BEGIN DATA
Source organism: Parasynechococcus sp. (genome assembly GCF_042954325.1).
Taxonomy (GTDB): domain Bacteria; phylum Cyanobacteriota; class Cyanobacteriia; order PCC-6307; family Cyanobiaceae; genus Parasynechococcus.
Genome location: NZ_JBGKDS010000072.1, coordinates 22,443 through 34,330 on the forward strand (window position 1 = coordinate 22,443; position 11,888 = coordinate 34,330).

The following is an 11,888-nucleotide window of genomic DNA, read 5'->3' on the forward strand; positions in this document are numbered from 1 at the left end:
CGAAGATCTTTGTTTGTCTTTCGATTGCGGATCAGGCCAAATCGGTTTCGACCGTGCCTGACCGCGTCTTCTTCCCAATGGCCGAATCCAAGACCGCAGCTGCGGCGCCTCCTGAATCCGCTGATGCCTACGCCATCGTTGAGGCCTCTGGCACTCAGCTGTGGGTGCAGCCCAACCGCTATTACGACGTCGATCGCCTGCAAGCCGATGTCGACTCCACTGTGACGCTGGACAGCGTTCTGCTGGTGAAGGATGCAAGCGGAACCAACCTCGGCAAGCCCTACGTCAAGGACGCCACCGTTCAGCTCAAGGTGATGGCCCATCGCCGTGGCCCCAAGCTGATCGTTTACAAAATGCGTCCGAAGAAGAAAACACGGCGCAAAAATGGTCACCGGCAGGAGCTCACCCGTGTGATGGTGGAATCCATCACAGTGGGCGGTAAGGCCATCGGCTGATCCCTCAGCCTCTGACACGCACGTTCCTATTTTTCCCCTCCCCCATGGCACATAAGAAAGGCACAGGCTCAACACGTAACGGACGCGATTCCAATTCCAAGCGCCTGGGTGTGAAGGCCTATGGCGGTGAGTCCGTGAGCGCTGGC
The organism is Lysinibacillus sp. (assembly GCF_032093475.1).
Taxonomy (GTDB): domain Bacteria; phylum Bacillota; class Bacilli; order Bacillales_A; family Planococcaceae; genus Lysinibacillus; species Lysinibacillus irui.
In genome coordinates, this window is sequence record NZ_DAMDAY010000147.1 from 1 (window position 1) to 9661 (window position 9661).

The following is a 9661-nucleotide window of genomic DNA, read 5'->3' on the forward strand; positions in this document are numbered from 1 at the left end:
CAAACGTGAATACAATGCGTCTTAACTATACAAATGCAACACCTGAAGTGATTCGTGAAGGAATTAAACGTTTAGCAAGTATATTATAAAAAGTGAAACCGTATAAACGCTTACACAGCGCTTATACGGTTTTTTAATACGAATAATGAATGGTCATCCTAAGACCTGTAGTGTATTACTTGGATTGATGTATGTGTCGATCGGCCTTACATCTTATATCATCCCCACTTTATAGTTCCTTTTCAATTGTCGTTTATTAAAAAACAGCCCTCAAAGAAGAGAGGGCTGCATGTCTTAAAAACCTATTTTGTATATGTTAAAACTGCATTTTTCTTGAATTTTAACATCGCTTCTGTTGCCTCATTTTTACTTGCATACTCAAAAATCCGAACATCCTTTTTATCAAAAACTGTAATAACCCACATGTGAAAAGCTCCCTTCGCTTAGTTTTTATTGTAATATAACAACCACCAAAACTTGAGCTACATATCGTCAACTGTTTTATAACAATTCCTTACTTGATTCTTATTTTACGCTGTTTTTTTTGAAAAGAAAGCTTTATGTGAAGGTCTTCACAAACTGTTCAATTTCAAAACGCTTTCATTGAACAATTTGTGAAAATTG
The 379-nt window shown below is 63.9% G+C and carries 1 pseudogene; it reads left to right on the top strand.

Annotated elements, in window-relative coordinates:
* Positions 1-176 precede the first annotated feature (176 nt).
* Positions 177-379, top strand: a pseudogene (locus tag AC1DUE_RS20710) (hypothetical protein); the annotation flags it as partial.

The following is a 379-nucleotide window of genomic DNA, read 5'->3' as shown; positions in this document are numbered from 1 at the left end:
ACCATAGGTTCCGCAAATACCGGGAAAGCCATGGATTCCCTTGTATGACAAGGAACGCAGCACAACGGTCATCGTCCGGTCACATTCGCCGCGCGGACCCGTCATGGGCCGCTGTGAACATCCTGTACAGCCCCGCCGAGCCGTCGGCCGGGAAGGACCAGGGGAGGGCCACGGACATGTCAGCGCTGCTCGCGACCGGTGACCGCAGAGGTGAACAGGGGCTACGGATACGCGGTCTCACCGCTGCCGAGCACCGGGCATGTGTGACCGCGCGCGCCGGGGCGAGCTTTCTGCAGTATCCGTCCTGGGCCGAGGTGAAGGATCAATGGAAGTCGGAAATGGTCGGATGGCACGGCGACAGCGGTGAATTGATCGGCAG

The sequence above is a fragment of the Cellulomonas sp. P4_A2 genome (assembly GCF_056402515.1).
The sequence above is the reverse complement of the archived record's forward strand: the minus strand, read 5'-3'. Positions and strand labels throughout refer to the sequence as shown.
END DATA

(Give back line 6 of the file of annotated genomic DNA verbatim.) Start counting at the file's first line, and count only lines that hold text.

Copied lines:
The organism is Lysinibacillus sp. (assembly GCF_032093475.1).